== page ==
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Fast, cheap and out of control 2008-08-05

Posted by lukethelibrarian in Technology.
1 comment so far

[This blog post — actually, this entire weblog — contains the thoughts and opinions of Luke Rosenberger, and does not represent official policy, nor does it intend to represent the opinions of my employer or co-workers.]

On a recent Friday morning, my university’s Information Security Office implemented a feature of its Intrusion Detection System (IPS) that is designed to completely block peer-to-peer (P2P) traffic.  In and of itself, this was not a surprise.  They had notified us of their intent in advance, and moreover, our university has had a very far-reaching anti-P2P policy for over five years. The policy only allows users to install P2P apps that are (a) authorized by their Dean, Director or Chair, and (b) have been determined by Information Security to represent a minimal risk.  This policy is accompanied by a list of unauthorized/prohibited P2P applications, which include not only the usual suspects (Azureus, eDonkey, Gnutella, Kazaa, Morpheus and clones of the like) but also some pretty mainstream stuff (µTorrent, BitTorrent, Skype) and others that really defy the conventional definition of P2P (PicoPhone, Socks2HTTP).  It has also been accompanied by a very consistent message from the Information Security Office: every mention of peer-to-peer technology is presented in the context of copyright or intellectual property infringement, P2P as a vector for malware and viruses, and the dangers of “opening up” one’s computer to the whole Internet (otherwise known as “misconfiguration”).  The message has been very effective; I have been surprised to find (at an academic institution highly focused on scientific research) practically no awareness or recognition of potentially beneficial applications of peer-to-peer technology.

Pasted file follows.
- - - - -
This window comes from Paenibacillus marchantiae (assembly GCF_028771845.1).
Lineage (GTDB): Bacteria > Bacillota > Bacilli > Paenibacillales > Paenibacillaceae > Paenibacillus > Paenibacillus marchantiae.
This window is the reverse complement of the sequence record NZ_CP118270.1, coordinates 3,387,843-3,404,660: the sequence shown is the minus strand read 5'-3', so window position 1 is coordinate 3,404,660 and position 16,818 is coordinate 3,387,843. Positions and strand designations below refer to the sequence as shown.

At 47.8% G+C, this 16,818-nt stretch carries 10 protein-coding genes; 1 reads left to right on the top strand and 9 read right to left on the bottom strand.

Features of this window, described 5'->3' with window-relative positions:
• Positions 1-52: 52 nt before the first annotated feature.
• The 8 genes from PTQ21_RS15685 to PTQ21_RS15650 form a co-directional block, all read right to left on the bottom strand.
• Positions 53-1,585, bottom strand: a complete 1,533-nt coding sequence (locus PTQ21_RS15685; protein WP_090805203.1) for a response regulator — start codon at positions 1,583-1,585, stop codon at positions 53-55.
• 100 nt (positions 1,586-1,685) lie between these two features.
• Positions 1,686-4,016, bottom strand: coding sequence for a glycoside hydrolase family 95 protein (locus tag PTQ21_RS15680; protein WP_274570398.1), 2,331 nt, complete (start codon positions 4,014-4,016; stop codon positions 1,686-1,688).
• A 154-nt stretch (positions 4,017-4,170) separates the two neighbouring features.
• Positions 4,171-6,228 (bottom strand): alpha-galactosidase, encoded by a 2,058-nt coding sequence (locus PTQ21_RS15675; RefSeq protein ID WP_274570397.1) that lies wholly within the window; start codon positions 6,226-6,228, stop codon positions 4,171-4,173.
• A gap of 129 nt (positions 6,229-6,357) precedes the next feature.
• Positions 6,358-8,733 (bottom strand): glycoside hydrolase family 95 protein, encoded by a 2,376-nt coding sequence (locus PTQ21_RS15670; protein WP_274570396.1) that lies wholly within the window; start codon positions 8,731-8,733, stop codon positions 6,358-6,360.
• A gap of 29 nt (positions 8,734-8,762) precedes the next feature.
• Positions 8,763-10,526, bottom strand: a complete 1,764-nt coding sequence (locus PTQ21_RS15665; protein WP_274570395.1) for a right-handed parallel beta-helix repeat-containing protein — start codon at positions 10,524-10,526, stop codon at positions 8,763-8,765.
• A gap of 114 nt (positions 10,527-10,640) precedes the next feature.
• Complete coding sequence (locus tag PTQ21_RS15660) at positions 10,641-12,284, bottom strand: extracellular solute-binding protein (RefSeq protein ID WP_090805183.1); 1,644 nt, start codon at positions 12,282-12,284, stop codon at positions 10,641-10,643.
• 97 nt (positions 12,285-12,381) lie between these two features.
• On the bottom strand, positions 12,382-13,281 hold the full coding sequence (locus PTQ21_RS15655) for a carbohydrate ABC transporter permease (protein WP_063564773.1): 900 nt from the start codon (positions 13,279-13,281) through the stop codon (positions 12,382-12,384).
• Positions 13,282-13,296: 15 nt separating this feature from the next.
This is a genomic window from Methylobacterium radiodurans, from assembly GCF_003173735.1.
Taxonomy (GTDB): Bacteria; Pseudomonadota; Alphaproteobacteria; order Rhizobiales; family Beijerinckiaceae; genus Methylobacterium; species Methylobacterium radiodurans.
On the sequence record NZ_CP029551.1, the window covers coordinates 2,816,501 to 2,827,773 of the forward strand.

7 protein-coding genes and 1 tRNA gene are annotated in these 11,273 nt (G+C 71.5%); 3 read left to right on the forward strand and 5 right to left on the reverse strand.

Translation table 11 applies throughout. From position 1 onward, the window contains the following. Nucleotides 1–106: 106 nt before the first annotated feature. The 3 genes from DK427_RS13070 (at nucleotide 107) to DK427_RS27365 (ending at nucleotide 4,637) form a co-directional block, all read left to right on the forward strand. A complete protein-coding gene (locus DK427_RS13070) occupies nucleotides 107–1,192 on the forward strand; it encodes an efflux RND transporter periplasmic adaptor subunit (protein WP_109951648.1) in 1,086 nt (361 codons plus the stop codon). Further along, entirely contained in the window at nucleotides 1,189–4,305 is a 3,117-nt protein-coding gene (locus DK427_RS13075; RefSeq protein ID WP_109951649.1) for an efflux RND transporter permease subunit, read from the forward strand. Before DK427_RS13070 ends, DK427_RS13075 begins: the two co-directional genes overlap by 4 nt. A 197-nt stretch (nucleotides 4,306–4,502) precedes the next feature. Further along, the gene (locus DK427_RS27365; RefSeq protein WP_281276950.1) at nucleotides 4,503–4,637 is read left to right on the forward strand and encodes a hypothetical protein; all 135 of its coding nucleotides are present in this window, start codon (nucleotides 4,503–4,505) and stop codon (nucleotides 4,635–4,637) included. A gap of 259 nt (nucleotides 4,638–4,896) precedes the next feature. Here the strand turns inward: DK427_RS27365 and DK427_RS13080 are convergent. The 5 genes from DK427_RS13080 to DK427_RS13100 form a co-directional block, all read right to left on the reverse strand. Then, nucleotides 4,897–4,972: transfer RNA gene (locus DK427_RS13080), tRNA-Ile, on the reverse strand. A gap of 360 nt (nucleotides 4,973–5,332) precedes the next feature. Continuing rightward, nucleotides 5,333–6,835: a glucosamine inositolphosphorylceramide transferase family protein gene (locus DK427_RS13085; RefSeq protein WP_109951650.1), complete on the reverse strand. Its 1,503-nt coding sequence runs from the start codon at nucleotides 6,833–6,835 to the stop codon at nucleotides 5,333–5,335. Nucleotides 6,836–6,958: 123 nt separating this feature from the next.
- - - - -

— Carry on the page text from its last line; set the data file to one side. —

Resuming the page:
So I think no-one was particularly surprised to receive the advance notification that InfoSec would be using this relatively new tool — the IPS — to block peer-to-peer traffic entirely.  The surprise came, however, when the change was actually implemented, and suddenly in the library the patrons and staff found ourselves unable to reach any page within the domains facebook.com, myspace.com, and youtube.com.  In fact, we even discovered that pages on other servers that included embedded advertisements or other content served from those domains — such as a blog post with an embedded YouTube video or even a webpage with a Facebook advertisement — would not render because they would timeout waiting for a response from the blocked server.

None of these sites were specifically mentioned in the advance memo, and none of us had associated them in any way with P2P applications — in fact, the memo specifically indicated the change would “only apply to P2P applications and not to Instant Messaging or Streaming Media traffic.” So how did Facebook, MySpace, and YouTube manage to get killed in a shutdown of P2P apps?  What kind of change control process failed to prevent a mistake that InfoSec had to publicly back-pedal from after less than two business days?

Even now that InfoSec has reinstated access to those three domains at our university, I’m left asking myself those questions.  I know the InfoSec guys at my school.  They are sharp guys.  Not strong in the collaboration department, but that’s not entirely their fault either.  I’m left asking those questions because I spent a long time talking with one of them while this block was in place, and he really had a hard time understanding why this was such a problem.  I’m left asking those questions because I suspect it could easily happen again.